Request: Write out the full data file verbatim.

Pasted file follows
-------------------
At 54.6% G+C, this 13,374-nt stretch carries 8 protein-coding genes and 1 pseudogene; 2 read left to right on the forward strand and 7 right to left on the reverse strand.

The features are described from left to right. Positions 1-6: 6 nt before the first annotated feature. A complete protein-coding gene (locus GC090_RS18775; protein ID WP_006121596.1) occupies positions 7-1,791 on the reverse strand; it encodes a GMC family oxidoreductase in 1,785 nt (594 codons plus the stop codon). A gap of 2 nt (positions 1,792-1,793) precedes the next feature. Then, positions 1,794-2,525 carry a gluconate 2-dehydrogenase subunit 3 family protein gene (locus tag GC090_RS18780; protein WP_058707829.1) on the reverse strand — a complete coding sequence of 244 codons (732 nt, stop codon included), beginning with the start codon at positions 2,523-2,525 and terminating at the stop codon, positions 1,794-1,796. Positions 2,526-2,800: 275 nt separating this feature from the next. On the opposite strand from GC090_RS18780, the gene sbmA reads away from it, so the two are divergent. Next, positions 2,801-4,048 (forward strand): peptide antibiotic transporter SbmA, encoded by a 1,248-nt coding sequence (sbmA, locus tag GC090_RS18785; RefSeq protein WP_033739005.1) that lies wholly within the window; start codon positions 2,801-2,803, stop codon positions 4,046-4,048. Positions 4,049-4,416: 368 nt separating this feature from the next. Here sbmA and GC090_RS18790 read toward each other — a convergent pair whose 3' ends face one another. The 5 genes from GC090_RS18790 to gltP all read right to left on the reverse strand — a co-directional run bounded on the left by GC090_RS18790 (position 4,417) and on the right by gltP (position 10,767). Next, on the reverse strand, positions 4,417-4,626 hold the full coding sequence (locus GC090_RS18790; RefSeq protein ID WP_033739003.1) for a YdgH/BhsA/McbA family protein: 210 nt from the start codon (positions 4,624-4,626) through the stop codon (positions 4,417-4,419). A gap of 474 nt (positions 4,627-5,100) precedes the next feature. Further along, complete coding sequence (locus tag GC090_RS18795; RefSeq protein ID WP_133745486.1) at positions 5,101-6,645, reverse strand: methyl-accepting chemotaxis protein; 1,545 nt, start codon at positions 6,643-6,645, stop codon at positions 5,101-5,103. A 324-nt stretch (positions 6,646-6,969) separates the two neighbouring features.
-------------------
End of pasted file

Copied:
At 54.6% G+C, this 13,374-nt stretch carries 8 protein-coding genes and 1 pseudogene; 2 read left to right on the forward strand and 7 right to left on the reverse strand.

The features are described from left to right. Positions 1-6: 6 nt before the first annotated feature. A complete protein-coding gene (locus GC090_RS18775; protein ID WP_006121596.1) occupies positions 7-1,791 on the reverse strand; it encodes a GMC family oxidoreductase in 1,785 nt (594 codons plus the stop codon). A gap of 2 nt (positions 1,792-1,793) precedes the next feature. Then, positions 1,794-2,525 carry a gluconate 2-dehydrogenase subunit 3 family protein gene (locus tag GC090_RS18780; protein WP_058707829.1) on the reverse strand — a complete coding sequence of 244 codons (732 nt, stop codon included), beginning with the start codon at positions 2,523-2,525 and terminating at the stop codon, positions 1,794-1,796. Positions 2,526-2,800: 275 nt separating this feature from the next. On the opposite strand from GC090_RS18780, the gene sbmA reads away from it, so the two are divergent. Next, positions 2,801-4,048 (forward strand): peptide antibiotic transporter SbmA, encoded by a 1,248-nt coding sequence (sbmA, locus tag GC090_RS18785; RefSeq protein WP_033739005.1) that lies wholly within the window; start codon positions 2,801-2,803, stop codon positions 4,046-4,048. Positions 4,049-4,416: 368 nt separating this feature from the next. Here sbmA and GC090_RS18790 read toward each other — a convergent pair whose 3' ends face one another. The 5 genes from GC090_RS18790 to gltP all read right to left on the reverse strand — a co-directional run bounded on the left by GC090_RS18790 (position 4,417) and on the right by gltP (position 10,767). Next, on the reverse strand, positions 4,417-4,626 hold the full coding sequence (locus GC090_RS18790; RefSeq protein ID WP_033739003.1) for a YdgH/BhsA/McbA family protein: 210 nt from the start codon (positions 4,624-4,626) through the stop codon (positions 4,417-4,419). A gap of 474 nt (positions 4,627-5,100) precedes the next feature. Further along, complete coding sequence (locus tag GC090_RS18795; RefSeq protein ID WP_133745486.1) at positions 5,101-6,645, reverse strand: methyl-accepting chemotaxis protein; 1,545 nt, start codon at positions 6,643-6,645, stop codon at positions 5,101-5,103. A 324-nt stretch (positions 6,646-6,969) separates the two neighbouring features.